In State Farm Lloyds v. Hanson, a Texas appellate court considered State Farm Lloyds’ appeal from a judgment in favor of its insured. The case arose when a woman closed on a house that had a 15-year-old roof. The roof shingles were 30 years old and fastened with staples. During the building inspection, there were no concerns stated about the roof. The woman requested coverage through her State Farm agent, who prepared an underwriting report. In the report, there was nothing reflected about rotting, hail damage, or interior leaks. Nothing was stated as a point of concern.
The homeowners’ policy that was issued by the defendant provided coverage for accidental physical losses to the property. It excluded certain losses arising out of weaknesses in workmanship. In June 2012, there was a huge storm. The next day, a roofing company salesman made adjustor appointments for houses in the woman’s neighborhood. In October, he inspected the woman’s roof, found areas where shingles were not sealed to lower layers, and suggested she file an insurance claim.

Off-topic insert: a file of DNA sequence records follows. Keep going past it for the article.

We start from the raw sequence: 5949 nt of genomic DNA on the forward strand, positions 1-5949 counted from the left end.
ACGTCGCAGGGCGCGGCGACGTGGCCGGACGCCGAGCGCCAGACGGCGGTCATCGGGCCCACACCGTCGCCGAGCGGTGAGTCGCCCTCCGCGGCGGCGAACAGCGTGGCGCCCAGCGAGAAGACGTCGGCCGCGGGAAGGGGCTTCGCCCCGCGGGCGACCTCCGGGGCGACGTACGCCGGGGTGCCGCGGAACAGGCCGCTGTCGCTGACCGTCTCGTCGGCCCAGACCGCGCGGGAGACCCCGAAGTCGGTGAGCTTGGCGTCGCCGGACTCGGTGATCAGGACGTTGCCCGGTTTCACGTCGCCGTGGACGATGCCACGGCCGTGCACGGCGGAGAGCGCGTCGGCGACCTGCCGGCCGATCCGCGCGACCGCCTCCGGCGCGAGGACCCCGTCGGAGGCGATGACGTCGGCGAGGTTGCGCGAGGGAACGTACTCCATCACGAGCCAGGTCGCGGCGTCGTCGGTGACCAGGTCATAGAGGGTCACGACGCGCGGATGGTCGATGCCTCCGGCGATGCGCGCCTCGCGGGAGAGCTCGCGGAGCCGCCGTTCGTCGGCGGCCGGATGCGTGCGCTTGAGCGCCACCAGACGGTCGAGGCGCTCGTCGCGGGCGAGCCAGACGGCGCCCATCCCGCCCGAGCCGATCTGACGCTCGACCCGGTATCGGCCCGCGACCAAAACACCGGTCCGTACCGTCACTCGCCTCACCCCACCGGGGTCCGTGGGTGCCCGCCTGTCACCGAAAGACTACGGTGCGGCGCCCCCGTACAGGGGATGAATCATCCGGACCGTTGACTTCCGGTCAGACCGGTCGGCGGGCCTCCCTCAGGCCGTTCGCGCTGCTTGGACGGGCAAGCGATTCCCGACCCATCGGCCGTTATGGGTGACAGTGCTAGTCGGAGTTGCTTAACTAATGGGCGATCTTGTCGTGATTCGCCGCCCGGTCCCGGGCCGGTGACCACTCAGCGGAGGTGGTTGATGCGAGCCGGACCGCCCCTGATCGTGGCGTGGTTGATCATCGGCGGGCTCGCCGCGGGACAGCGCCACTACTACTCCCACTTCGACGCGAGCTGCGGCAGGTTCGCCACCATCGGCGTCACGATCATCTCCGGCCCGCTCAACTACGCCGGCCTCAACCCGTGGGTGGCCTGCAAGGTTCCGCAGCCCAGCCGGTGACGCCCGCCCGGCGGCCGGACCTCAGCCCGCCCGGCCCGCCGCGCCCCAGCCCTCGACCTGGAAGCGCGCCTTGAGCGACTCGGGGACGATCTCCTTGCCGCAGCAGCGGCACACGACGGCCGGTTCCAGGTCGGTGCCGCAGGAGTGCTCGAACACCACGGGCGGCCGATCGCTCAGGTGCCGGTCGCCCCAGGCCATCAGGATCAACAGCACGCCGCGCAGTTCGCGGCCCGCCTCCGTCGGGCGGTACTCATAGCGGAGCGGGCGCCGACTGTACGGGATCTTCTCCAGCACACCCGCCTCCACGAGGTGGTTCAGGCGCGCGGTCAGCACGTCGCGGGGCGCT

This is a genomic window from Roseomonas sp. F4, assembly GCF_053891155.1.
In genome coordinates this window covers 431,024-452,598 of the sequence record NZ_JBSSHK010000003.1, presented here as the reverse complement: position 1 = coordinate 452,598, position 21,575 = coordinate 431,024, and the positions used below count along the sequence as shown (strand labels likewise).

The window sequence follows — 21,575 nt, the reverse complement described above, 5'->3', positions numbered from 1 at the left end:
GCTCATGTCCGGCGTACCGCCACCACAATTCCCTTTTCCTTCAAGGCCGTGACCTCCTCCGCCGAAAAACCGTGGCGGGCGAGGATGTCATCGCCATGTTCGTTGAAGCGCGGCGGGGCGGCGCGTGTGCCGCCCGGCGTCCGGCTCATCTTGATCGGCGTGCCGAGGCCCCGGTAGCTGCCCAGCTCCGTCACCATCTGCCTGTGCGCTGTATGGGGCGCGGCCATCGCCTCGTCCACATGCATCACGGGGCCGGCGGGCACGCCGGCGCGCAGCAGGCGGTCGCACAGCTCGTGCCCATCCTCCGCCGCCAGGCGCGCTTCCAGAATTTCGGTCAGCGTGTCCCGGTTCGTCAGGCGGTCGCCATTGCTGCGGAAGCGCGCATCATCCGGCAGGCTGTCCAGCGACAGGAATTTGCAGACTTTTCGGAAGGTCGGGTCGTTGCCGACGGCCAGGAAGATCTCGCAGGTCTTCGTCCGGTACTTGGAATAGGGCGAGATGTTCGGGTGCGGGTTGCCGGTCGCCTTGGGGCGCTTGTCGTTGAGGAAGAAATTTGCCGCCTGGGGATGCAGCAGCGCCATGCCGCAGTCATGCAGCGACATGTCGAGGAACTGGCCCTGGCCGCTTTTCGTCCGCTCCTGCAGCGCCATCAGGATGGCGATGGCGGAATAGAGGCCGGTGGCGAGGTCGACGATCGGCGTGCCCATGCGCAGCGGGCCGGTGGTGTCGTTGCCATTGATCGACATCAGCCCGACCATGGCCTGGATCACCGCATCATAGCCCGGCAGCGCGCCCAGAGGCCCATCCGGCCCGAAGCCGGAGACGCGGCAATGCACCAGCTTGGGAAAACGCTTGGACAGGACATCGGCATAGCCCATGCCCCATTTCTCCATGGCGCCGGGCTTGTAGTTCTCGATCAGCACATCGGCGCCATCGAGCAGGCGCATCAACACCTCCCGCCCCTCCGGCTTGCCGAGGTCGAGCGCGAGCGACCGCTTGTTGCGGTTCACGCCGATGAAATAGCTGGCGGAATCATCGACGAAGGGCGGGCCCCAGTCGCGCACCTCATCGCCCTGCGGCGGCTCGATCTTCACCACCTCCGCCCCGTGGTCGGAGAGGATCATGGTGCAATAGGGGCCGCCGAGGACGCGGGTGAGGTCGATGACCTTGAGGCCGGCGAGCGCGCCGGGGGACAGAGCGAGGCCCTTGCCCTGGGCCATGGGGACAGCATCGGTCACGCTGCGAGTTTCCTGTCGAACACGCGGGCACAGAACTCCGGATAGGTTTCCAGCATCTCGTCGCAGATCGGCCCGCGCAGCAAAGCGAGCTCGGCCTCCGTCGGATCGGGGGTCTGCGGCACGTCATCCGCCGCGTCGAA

She and the salesman both called in a claim for wind damage to the roof. The claims representative came with the roofing salesman to check out the roof. He found there wasn’t enough damage, and no covered loss had been sustained. The woman was unsatisfied and asked for another inspection. This inspector also found no covered loss, and the claim for wind damage was denied.